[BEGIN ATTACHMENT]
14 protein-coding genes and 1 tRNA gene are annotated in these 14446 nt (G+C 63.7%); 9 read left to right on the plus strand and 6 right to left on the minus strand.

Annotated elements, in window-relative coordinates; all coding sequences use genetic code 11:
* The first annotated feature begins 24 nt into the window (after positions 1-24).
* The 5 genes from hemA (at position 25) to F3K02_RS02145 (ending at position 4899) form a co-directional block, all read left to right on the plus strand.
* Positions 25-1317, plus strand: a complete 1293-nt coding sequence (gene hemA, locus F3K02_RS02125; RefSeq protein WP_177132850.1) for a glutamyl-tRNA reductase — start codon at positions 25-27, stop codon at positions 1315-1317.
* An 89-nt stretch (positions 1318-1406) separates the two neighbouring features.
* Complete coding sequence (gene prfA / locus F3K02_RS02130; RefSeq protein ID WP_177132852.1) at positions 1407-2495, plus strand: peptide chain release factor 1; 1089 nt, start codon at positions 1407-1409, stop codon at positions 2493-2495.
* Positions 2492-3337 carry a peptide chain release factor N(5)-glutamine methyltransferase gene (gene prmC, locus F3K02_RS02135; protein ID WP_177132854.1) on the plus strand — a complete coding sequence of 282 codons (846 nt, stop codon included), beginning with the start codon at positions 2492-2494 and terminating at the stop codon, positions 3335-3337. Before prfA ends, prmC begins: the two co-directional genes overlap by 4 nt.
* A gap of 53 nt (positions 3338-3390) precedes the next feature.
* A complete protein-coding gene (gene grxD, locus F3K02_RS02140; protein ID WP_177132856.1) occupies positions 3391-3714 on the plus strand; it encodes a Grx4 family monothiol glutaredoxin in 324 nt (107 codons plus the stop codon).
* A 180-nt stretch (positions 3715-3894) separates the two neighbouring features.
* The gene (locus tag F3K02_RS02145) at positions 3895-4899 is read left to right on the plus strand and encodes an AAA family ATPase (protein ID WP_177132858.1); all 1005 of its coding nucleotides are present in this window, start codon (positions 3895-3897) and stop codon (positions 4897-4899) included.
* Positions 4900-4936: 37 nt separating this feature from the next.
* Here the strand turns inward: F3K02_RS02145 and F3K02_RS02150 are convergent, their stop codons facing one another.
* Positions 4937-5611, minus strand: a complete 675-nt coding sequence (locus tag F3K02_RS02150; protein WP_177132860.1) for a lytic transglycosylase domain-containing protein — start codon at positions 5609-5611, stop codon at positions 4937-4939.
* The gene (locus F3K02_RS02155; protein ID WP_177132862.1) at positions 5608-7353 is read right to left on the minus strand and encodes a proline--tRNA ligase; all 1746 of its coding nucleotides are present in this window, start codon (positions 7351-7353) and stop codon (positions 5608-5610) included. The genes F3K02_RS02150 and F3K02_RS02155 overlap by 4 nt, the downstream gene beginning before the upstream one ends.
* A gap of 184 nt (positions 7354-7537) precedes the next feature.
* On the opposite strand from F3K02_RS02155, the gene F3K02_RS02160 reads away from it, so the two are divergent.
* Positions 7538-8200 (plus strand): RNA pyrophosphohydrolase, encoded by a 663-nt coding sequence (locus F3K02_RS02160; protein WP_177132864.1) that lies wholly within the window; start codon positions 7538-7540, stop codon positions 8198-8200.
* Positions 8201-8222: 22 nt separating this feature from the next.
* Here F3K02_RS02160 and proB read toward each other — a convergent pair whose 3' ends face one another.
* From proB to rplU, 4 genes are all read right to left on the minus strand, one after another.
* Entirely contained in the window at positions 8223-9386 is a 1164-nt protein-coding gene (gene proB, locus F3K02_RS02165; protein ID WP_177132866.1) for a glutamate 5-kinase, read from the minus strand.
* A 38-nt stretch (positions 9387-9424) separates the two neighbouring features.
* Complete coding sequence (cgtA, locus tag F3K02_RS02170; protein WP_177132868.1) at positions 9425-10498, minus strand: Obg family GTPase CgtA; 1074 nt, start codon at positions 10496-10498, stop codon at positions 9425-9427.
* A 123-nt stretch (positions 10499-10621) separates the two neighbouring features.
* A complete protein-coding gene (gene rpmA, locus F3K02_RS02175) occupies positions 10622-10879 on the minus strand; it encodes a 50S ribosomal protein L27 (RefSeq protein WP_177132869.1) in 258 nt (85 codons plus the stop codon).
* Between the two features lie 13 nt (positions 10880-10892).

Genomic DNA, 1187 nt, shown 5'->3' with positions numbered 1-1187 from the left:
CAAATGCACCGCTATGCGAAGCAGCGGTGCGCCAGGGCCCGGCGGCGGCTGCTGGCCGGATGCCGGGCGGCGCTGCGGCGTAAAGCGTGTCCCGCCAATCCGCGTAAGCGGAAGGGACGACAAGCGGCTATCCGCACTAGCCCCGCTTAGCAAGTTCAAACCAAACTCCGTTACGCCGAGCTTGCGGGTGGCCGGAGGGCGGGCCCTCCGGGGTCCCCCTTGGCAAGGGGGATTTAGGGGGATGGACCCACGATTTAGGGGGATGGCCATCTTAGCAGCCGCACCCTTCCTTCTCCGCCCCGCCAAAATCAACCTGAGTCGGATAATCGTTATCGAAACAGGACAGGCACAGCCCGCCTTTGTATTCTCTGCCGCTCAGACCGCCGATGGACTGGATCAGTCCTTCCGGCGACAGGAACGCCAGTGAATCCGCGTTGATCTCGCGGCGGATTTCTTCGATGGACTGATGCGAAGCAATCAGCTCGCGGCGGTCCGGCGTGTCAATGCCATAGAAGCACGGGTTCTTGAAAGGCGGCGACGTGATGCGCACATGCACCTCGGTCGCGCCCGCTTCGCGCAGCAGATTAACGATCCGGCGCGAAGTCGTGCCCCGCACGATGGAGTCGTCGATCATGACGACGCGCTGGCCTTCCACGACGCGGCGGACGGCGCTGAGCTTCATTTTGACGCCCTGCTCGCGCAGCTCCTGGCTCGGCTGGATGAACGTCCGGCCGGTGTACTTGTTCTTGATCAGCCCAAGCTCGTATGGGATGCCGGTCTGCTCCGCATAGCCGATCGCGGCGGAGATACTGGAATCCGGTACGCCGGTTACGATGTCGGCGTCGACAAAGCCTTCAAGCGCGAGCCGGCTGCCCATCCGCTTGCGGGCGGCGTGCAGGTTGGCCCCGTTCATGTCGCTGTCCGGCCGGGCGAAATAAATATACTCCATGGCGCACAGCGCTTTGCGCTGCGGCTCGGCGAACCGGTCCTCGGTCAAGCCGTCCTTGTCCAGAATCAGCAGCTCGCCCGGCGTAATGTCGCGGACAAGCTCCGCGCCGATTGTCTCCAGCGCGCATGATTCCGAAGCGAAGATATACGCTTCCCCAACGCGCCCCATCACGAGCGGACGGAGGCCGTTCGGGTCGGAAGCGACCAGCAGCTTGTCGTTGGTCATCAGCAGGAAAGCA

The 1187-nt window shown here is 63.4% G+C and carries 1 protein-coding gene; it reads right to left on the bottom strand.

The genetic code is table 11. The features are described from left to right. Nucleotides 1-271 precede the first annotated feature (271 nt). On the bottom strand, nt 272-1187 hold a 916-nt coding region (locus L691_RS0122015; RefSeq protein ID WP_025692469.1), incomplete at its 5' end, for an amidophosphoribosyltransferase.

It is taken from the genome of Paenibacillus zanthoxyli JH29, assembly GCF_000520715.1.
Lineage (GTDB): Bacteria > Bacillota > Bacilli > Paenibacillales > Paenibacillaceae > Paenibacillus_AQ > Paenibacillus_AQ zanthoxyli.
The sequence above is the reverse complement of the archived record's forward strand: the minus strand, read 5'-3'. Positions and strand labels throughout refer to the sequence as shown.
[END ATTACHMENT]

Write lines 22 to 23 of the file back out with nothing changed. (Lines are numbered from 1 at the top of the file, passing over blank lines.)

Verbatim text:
* From proB to rplU, 4 genes are all read right to left on the minus strand, one after another.
* Entirely contained in the window at positions 8223-9386 is a 1164-nt protein-coding gene (gene proB, locus F3K02_RS02165; protein ID WP_177132866.1) for a glutamate 5-kinase, read from the minus strand.